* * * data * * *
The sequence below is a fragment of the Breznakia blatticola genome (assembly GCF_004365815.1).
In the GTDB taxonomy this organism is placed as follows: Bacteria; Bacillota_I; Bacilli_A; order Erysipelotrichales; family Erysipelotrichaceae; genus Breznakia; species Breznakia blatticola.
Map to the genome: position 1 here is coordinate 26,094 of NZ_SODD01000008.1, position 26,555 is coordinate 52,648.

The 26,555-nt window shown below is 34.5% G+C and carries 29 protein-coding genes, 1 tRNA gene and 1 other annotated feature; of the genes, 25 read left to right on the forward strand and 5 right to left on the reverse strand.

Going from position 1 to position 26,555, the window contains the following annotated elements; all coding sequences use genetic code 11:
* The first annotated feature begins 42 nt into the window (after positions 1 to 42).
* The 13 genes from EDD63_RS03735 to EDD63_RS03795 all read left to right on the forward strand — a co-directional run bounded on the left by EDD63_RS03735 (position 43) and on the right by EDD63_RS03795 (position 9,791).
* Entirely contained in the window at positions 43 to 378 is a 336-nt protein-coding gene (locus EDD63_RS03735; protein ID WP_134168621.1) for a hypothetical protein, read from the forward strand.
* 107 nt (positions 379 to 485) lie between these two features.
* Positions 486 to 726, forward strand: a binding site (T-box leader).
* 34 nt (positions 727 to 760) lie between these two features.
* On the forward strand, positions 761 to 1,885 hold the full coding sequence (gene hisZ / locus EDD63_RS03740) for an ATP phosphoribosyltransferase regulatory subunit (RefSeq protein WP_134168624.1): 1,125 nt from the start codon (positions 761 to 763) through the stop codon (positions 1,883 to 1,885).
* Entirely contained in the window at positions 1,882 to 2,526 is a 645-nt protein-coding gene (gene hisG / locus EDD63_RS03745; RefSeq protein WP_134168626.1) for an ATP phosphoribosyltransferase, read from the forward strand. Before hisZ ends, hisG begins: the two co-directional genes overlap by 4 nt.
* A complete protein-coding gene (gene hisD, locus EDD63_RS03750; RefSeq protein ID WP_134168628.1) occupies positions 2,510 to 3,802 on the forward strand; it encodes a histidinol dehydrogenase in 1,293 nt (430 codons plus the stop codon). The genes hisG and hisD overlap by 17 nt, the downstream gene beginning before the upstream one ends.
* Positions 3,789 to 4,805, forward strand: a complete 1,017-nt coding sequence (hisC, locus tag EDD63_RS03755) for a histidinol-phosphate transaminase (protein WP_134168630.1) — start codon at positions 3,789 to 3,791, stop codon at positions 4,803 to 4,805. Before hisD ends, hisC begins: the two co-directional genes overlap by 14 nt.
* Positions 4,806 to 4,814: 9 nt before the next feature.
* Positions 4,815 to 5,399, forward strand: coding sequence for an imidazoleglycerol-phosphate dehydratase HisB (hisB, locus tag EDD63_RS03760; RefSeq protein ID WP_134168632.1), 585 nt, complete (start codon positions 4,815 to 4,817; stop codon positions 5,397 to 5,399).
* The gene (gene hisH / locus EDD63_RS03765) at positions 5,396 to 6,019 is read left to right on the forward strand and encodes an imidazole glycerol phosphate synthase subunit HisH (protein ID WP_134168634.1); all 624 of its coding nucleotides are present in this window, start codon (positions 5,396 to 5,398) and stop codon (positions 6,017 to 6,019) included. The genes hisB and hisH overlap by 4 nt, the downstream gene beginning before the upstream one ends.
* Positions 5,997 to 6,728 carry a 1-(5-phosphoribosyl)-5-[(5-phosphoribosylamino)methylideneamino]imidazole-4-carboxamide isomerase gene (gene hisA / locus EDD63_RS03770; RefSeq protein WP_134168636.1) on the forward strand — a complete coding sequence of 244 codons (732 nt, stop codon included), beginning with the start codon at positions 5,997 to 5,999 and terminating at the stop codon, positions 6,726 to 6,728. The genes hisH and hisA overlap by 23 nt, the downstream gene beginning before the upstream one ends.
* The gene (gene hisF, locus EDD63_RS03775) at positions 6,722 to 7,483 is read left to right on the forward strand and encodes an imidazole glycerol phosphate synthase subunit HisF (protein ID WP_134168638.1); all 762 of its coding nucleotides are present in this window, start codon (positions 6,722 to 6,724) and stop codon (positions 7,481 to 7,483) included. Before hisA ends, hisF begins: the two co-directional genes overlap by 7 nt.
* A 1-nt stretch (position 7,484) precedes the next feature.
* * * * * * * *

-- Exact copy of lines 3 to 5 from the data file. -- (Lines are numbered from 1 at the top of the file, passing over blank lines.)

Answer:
Map to the genome: position 1 here is coordinate 26,094 of NZ_SODD01000008.1, position 26,555 is coordinate 52,648.

The 26,555-nt window shown below is 34.5% G+C and carries 29 protein-coding genes, 1 tRNA gene and 1 other annotated feature; of the genes, 25 read left to right on the forward strand and 5 right to left on the reverse strand.

Going from position 1 to position 26,555, the window contains the following annotated elements; all coding sequences use genetic code 11: